Take the 2-minute tour ×
Mathematics Stack Exchange is a question and answer site for people studying math at any level and professionals in related fields. It's 100% free, no registration required.

I hear a lot about Elliptic Curve Cryptography these days, but I'm still not quite sure what they are or how they relate to crypto...

share|improve this question
add comment

3 Answers

up vote 18 down vote accepted

Here is a super nice powerpoint on the subject!

http://www.math.brown.edu/~jhs/Presentations/WyomingEllipticCurve.pdf

share|improve this answer
12  
Looks like a pdf to me. –  Robin Chapman Sep 5 '10 at 10:38
1  
@Robin A PDF of slides from a presentation actually –  yydl Jun 22 '11 at 2:06
    
But obviously not a pdf created with Powerpoint. PP does not use Computer Modern. –  Henning Makholm Sep 9 '11 at 16:28
add comment

You can see this article as well: www.cs.umd.edu/Honors/reports/ECCpaper.pdf

share|improve this answer
add comment

The technical definition is a nonsingular projective curve of genus 1, which is an abelian variety under the group law: basially, this means that you draw the line through two points on the curve -- which can be embedded in the projective plane -- and find where that line intersects the curve again (and call that the negative of the sum).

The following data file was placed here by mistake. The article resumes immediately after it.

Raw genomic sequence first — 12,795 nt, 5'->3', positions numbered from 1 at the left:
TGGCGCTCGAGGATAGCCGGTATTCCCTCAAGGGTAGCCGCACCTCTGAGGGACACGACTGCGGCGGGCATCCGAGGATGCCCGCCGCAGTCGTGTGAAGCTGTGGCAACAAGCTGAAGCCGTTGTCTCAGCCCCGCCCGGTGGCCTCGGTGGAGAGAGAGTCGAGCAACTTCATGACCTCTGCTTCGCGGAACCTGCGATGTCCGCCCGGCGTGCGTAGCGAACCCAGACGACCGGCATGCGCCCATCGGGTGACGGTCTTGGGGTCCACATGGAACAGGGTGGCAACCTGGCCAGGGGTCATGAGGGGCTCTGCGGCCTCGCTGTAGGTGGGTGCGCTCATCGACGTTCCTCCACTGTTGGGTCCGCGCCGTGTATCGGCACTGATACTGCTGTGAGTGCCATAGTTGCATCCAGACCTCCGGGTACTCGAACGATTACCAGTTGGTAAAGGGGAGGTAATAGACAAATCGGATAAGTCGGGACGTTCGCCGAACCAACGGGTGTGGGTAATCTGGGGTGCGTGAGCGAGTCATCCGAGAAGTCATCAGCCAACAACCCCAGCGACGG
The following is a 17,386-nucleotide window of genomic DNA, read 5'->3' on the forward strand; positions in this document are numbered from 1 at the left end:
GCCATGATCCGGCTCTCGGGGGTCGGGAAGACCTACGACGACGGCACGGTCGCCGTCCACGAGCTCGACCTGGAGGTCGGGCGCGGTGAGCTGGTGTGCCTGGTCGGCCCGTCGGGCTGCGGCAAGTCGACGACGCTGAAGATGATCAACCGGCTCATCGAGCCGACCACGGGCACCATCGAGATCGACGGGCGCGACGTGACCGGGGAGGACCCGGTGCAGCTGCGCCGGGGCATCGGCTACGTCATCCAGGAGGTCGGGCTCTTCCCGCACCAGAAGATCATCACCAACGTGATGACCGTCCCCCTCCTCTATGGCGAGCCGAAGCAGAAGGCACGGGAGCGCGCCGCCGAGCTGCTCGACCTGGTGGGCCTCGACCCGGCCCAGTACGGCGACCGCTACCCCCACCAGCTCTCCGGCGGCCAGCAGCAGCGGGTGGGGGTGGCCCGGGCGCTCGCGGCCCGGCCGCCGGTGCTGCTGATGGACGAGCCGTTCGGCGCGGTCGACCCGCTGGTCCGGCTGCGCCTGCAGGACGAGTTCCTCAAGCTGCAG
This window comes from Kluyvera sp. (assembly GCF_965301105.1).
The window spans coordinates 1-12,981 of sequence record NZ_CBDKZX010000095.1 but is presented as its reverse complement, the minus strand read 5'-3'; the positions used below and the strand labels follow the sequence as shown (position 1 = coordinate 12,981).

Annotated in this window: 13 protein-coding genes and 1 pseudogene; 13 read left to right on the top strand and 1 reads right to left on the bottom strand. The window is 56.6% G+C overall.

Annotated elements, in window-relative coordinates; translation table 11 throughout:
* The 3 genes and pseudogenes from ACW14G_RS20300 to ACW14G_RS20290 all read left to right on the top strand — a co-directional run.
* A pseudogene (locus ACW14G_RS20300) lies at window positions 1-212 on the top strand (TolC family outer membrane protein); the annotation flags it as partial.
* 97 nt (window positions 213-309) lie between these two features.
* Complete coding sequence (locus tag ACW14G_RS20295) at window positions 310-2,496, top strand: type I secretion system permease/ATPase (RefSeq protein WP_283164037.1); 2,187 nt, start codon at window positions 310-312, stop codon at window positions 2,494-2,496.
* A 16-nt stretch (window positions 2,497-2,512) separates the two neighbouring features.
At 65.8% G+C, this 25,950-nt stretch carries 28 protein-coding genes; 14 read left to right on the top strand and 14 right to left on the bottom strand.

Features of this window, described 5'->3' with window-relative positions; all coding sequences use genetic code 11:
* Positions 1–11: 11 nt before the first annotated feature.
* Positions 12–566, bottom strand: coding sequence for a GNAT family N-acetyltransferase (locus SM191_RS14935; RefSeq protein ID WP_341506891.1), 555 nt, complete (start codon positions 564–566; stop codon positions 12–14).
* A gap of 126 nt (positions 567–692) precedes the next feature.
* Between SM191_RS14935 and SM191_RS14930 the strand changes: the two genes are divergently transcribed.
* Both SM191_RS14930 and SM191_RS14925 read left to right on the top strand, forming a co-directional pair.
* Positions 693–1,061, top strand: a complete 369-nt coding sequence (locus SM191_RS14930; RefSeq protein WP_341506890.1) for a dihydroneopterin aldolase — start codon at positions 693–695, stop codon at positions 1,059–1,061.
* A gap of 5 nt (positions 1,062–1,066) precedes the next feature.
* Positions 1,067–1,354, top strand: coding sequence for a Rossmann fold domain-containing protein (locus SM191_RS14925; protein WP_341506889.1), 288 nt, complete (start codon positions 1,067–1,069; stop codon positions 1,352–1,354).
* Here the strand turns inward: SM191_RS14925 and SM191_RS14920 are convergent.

We can always put elliptic curves in the (projectivization of the) form $y^2 = x^3 - Ax + B$.

So, the meaning of "abelian variety" is that you can add points on the elliptic curve, which is really useful; there isn't a way to do this for most objects in algebraic geometry. Then one can study things like the torsion points on an elliptic curve, with respect to this abelian group structure: it's a theorem that there are $m^2$ torsion points of order $m$ for instance, if you 're working in an algebraically closed field.

In fact, one way to think of this is that an elliptic curve is really--algebraically and topologically--a torus if you are working over the complex numbers, and the torsion points in the torus are easily determined. (Namely, a torus is algebraically the product of two copies of the unit circle.)

This also yields the theorem about torsion points for algebraically closed fields of characteristic zero via the "Lefschetz principle." (For characteristic p, you need a different argument.)

Other things one can consider include the group of points with coordinates in, say, the rational numbers (assuming the curve is defined by rational coefficients). One of the central theorems is that this group is finitely generated. The point is that the geometry of the elliptic curve leads to a rich algebraic structure.

That's a bit about elliptic curves; I know nothing about cryptography and can't comment on that.

share|improve this answer
    
This is a nice answer and I feel sheepish that I took the lazy route. Kudos. –  BBischof Jul 21 '10 at 4:39
add comment

Your Answer

 
discard

By posting your answer, you agree to the privacy policy and terms of service.

Not the answer you're looking for? Browse other questions tagged or ask your own question.